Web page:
• Record number of investors speak up. From major global investors including Legal & General, PIMCO, Allianz and Wellington to U.S.-based oil and gas private equity firms such as Quantum and EIG, a record $9 trillion in assets under management came out in support of ambitious federal methane policy. That’s great news. But these firms are still a fraction of the $130 trillion in capital publicly committed to net-zero. The largest U.S. money managers including Blackrock, Vanguard, State Street, Fidelity and JP Morgan, failed to submit comments.
  • Despite surface support, comments from trade associations undermine climate action. Trade groups have stated public support for methane regulation, but their EPA comments advocate for significant weakening of the rule. The American Petroleum Institute and American Exploration and Production Council advocated for weakening key provisions in the rule, while questioning the legal basis for EPA to finalize strong regulations.
  • New independent producers stepped forward. Oxy and Devon submitted clear statements of support for federal regulation, specifically touching on regular monitoring of smaller wells (Oxy) and phasing out emitting pneumatics (Devon), setting them both ahead of their peers. Oxy and Devon’s comments could be stronger — particularly on flaring — but these two items are worthy of recognition; other independents should follow their lead.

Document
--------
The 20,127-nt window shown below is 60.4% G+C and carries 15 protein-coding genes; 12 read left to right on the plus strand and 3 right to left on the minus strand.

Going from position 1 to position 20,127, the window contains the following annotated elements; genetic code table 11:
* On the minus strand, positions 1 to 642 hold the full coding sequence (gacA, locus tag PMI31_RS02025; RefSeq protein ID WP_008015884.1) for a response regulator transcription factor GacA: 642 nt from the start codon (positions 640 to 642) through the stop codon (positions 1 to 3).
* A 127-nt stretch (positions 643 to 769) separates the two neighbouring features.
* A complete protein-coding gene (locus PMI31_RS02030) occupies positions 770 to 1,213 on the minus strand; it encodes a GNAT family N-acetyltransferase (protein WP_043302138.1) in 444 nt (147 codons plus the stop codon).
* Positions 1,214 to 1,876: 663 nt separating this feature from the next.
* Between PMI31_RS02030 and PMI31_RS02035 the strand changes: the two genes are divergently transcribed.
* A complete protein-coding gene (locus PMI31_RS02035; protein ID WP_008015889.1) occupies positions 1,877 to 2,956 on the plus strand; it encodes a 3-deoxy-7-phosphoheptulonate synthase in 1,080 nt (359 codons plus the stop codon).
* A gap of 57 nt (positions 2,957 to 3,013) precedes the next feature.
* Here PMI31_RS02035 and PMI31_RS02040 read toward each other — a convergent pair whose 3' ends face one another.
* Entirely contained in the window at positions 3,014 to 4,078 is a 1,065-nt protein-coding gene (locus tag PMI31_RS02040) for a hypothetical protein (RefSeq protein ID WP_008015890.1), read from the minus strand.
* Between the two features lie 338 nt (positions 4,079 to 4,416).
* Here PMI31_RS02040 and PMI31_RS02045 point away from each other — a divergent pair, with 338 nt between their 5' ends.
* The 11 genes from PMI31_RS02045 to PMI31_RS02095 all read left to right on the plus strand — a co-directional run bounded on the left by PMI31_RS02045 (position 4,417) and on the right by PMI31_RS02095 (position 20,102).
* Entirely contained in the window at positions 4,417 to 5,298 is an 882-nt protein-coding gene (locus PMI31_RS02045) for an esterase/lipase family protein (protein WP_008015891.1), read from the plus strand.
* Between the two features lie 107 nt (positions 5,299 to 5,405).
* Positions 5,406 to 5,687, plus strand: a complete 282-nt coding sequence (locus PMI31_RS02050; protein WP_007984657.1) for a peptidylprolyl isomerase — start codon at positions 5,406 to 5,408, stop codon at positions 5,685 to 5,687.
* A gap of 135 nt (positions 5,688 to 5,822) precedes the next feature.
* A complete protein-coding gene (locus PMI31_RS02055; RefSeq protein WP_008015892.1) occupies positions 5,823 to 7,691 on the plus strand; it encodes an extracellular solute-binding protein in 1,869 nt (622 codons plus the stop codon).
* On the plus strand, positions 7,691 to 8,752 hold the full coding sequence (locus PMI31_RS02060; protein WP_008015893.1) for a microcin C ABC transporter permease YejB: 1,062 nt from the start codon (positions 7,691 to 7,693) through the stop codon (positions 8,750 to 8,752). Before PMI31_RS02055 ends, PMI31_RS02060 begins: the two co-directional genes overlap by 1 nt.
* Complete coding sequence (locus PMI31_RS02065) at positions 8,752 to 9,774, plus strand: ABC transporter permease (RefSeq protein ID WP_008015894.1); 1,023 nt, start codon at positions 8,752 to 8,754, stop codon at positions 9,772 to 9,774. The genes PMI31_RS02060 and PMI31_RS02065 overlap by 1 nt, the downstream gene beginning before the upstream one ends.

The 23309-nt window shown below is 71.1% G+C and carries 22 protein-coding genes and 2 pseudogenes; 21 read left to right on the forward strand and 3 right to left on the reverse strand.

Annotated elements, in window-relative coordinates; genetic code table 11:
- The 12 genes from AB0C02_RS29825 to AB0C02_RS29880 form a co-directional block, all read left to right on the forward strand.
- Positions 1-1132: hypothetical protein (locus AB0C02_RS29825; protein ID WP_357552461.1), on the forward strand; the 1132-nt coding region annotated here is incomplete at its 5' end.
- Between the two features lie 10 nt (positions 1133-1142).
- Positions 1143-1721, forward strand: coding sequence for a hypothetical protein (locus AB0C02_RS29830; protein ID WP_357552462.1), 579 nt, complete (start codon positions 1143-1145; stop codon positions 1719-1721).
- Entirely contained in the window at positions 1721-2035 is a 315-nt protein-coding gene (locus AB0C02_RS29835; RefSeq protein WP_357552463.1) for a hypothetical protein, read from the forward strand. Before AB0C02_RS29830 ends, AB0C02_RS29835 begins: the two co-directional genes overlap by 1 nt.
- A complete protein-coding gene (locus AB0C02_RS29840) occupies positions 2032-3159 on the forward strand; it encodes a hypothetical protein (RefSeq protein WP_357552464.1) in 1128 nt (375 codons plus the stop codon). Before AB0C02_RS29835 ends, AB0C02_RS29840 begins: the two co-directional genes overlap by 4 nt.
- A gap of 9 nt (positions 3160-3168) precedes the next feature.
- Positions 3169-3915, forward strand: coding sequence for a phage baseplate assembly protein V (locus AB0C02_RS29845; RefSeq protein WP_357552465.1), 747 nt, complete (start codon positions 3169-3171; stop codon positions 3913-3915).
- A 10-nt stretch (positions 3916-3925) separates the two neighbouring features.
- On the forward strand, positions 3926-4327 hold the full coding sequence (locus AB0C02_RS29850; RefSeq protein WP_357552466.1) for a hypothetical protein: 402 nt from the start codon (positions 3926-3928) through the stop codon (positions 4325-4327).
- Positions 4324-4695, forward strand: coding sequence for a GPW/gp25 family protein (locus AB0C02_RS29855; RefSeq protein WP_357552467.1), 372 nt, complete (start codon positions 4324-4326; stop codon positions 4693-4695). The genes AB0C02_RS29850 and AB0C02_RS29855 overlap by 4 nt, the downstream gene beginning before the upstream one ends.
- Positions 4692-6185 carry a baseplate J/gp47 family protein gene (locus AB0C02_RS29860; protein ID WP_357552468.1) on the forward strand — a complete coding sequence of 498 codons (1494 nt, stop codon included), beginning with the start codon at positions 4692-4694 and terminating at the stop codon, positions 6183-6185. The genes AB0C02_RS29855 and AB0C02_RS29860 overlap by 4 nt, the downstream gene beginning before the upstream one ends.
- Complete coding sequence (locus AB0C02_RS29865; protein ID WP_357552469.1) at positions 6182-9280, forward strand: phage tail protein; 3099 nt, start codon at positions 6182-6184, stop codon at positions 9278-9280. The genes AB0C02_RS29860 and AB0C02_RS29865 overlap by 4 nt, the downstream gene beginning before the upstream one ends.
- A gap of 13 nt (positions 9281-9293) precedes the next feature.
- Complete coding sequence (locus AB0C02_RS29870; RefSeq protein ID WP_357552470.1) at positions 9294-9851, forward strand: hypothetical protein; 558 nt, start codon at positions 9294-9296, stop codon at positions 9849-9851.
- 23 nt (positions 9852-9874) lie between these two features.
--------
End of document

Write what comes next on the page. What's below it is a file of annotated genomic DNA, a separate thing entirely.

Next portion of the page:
• Big names can further raise ambition. BP and Shell — longtime industry leaders in their advocacy for federal methane policy — submitted broadly supportive comments, backing agency efforts at a high level as well as a general transition to zero-emitting pneumatics. Exxon did not weigh in on key provisions in the rules but has been supportive of EPA regulation in the past, notably through their participation in the EPA Methane Detection Technology Workshop last year. However, material scope remains for all three companies to support greater action on key issues, including routine flaring and regular monitoring of smaller wells.
  • Many opportunities remain for strengthened comments. Chevron and Pioneer were silent on key provisions and echoed the trade association comments aimed at weakening the rules. Vaquero, Kinder Morgan and Williams did not individually voice clear support for the rules in their submissions, while companies including ConocoPhillips, EOG, Diamondback, Marathon and Hess did not submit comments.

One more chance to weigh in

Public engagement isn’t over. EPA plans to introduce new provisions in the next few months, which will provide an additional opportunity for companies to submit comments.

That means there’s no more time for double talk. Ahead of this next comment period, investors should ask companies that have expressed support for methane regulation to step up and submit detailed comments that help EPA effectively address this challenge.

This process could lead to one of the most consequential pieces of the Biden administration’s climate policy. The EPA rules are an historic opportunity to address one of the most solvable threats to the climate and the energy industry. Everyone in the energy industry should support it — and every supporter should be on record.